Bastani investigates addiction interventions in Iran and the U.S.

November 12, 2020

Parsa Bastani, a PSTC Predoctoral Trainee in Anthropology, applies anthropologic principles to critically examine the relationship between governments and health outcomes, with a particular focus on drug use and addiction. The Anthropology and Mental Health Interest Group (AMHIG) recently awarded Bastani its annual graduate student paper prize for new research that he hopes to publish soon.

The article, “Feeling at Home in the Clinic: Therapeutics and Dwelling in an Addiction Rehabilitation Center in Tehran, Iran,” describes community life and effective practices in a free residential rehabilitation center for women in Tehran, Iran. Of his main findings from his time at the center, Bastani shared that, “Feeling a sense of belonging in residential, clinical spaces has a big impact on the therapeutic process for substance abuse, especially for women who have been estranged from their families. This paper brings together demographic and anthropological concerns with kinship, gender, and health to suggest ways we can improve the therapeutic experience and ultimately reduce addiction-related mortality.”

In order to navigate the task of noninvasively gathering information from an already vulnerable population, Bastani focused on establishing trust and familiarity with patients and staff. He spent time in common spaces and helped with day-to-day tasks such as fixing computer problems, cleaning, and offering patients rides to doctors’ appointments. 

“Through participating in the flow of daily life at the center, I eventually got to know the patients and staff and developed a good rapport with some of them,” he reflected. “Only after individuals were comfortable with me, and I felt that they were in a good mental space to talk, would I would ask if I could interview them.”

As for his interest in this underserved community and issue, Bastani explained that he always wanted to study Iran and the experience of social marginalization. “After I learned that Iran, a country with an Islamic government, had one of the highest rates of substance abuse in the world, I dove into the subject. While my dissertation no longer has to do with addiction in Iran, I hope to finish this larger project in my next position after I complete my PhD,” he added.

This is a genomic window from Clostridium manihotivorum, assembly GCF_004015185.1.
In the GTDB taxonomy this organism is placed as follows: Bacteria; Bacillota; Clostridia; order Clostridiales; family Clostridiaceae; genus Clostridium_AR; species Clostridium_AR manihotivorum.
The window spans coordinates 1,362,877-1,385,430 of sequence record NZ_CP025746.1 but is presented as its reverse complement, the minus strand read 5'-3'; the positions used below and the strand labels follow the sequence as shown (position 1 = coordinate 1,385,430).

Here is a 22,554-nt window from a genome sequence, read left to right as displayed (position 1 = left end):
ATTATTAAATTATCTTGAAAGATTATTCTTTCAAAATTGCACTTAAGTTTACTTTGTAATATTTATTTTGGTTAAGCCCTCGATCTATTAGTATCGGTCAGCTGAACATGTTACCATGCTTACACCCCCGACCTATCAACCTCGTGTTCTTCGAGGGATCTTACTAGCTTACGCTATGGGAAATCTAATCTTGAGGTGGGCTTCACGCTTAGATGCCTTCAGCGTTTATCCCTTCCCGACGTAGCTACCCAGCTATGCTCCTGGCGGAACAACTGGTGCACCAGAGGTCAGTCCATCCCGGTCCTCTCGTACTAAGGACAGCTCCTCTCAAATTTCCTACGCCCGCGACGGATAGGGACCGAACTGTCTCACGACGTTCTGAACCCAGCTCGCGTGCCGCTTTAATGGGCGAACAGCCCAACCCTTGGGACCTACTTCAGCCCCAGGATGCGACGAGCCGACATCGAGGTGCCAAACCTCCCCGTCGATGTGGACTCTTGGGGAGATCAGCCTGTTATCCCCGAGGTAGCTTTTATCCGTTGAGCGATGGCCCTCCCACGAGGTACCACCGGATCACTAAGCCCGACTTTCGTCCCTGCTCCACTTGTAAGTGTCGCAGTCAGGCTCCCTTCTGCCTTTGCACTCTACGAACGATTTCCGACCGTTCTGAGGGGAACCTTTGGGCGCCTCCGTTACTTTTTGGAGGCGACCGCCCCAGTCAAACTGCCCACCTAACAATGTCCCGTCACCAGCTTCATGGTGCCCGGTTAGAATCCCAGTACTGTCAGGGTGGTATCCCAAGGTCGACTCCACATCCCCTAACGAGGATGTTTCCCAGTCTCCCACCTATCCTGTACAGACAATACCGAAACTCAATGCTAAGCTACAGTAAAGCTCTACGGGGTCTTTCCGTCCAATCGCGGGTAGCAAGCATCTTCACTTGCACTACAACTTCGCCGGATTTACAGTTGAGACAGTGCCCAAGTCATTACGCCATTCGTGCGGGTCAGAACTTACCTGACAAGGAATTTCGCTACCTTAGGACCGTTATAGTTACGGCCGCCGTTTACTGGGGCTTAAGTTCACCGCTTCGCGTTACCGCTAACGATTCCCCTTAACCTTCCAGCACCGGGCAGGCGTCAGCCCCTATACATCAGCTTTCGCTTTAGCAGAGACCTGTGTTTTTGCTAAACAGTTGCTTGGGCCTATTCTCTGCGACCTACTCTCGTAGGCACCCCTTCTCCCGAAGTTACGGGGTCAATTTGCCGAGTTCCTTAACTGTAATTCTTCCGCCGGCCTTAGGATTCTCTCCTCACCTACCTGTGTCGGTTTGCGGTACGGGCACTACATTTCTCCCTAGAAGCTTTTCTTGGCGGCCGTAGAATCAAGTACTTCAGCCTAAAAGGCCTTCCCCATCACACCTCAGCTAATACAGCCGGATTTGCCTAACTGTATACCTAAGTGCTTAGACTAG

His dissertation further exemplifies his interest in how governmental entities address addiction. Bastani is investigating how law enforcement officials assume the role of behavioral health providers during the United States’ opioid crisis, an issue that he said has taken on added significance as the national conversation about the role of police has heightened. 

“Many people are not aware that law enforcement agencies around the United States have sought to enter the field of community public health by setting up special behavioral health units,” Bastani noted. “I hope my dissertation and future book project can provide an experience-near account of what it looks like for law enforcement to do public health. At this point, we don’t really have a clear picture of the risks, benefits, and outcomes of these type of law enforcement activities.”

As for his broader research goals, Bastani hopes to continue taking on projects that examine governments’ roles in determining health outcomes. “My research has been concerned with figuring out what happens when the state simultaneously criminalizes and cares for drug users,” he said, adding of his work in Iran and the United States that, “Both projects ultimately look at the relationship between the state and health outcomes.”